Georgia's Secretary of State and Republican gubernatorial candidate Brian Kemp is getting hammered on social media after a video posted to his official Secretary of State website showing a young black girl being denied the chance to vote was shared widely on Thursday.
The video, which was taken down after Newsweek reported on it, features kids entering a polling station and going through the voting process to demonstrate how early voting in Georgia works.
First a white boy votes without a problem, but then when a young African American girl goes to vote, she can't since she doesn't have the proper identification. The video explains that without an ID, voters can cast a provisional ballot that will only be counted if the voter returns within three days with a photo ID. If they don't, the ballot will be rejected.
Watch the clip below:
Social media blasted Kemp for having produced such a tone-deaf video, considering the pervasive disenfranchisement of minorities.
He was also accused of outright racism.
Kemp is locked in a tight race against Democrat Stacey Abrams, who if elected would become the country's first black female governor.
The ad is the latest example of voter suppression efforts being employed by Kemp's campaign and Georgia Republicans.
"We have known since 2016 that the exact match system has a disproportionate effect on people of color and on women," Abrams said Sunday on CNN's State of the Union.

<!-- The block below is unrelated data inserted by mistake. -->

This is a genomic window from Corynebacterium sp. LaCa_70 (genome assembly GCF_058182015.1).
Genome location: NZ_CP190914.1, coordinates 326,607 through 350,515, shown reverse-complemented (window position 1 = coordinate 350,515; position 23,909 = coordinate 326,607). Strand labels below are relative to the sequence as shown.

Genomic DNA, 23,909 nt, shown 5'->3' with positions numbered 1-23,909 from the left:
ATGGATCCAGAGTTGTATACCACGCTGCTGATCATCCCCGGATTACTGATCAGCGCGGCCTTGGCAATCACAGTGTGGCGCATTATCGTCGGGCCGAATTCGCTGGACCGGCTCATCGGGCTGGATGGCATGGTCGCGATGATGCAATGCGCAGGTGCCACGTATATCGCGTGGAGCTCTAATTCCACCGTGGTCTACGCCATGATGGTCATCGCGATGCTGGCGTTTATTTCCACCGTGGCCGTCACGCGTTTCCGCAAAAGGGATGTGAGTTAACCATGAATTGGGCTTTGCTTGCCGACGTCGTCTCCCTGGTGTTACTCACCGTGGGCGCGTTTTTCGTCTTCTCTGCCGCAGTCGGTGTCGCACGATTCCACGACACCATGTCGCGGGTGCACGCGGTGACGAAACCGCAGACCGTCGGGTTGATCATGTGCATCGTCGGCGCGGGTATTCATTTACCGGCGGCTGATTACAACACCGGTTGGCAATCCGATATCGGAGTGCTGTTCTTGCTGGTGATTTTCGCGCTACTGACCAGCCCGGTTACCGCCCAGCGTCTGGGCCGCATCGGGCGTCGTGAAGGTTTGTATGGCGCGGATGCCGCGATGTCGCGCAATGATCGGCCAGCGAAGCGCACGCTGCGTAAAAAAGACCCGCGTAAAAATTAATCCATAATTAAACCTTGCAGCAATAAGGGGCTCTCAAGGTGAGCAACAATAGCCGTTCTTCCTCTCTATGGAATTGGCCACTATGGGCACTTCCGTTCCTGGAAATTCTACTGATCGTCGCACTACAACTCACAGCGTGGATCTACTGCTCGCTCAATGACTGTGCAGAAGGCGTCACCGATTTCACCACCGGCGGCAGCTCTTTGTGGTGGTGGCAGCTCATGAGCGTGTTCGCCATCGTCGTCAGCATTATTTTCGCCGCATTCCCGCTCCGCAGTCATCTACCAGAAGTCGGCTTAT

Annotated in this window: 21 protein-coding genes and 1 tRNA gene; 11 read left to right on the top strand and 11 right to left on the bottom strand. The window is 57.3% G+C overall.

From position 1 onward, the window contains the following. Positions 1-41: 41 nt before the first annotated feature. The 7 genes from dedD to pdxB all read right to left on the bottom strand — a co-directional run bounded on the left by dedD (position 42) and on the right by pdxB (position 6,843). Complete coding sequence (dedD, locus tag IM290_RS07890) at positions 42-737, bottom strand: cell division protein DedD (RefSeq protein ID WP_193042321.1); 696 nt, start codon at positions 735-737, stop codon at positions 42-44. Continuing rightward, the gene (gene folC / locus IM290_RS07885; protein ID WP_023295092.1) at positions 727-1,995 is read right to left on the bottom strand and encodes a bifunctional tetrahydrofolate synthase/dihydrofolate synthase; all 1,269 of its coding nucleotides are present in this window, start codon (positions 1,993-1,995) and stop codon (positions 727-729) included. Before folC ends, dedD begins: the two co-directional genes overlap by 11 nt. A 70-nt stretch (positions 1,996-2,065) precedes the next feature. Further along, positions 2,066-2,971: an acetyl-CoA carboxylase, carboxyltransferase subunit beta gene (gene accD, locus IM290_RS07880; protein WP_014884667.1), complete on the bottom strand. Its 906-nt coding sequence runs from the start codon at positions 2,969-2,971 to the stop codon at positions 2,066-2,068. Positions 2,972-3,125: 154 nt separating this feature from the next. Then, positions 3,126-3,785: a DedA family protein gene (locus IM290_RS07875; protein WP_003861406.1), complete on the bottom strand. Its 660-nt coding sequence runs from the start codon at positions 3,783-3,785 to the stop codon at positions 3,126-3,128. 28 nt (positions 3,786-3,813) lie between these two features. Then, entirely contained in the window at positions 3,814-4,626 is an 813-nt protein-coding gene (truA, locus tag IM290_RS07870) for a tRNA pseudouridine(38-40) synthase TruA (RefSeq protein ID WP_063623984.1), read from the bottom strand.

“It's part of a pattern of behavior where [Kemp] tries to tilt the playing field in his favor or in the favor of his party," she told Meet the Press later that day.
Unfortunately for Georgia residents, Kemp is not only a candidate for the state's highest office - he's also in charge of the election, which has prompted calls for his resignation from Abrams campaign.
Under Kemp's direction, more than 53,000 Georgians, 70 percent of whom are black, have had their voter registrations placed on hold thanks to strict but arbitrary rules. Voter information, for example, must exactly match Social Security or driving records.
This "exact match" system marks any error - inconsistent hyphens, misspellings, shortened nicknames or typos - as grounds for putting a voter's registration on hold.
Abrams is concerned that the prospect of being denied the right to vote may dissuade people from showing up.
“They get a confusing letter saying there’s something wrong with their registration,” she said on Sunday. “And more than likely they will sit out this election. The miasma of fear that is created through voter suppression is as much about terrifying people about trying to vote as it is about actually blocking their ability to do so.”
Kemp has referred to those critical of the rules and calling for his resignation as "left-wing radicals."
"While outside agitators disparage this office and falsely attack us, we have kept our head down and remained focused on ensuring secure, accessible, and fair elections for all voters," Kemp's campaign said in a statement. "The fact is that it has never been easier to register to vote and get engaged in the electoral process in Georgia.”
All 53,000 people will be able to vote with provisional ballots or if they show up with proper ID that matches their registration, however, many people may find they were purged from the rolls when they show up on Election Day. And if their ID doesn't match their voter information, it will be too late.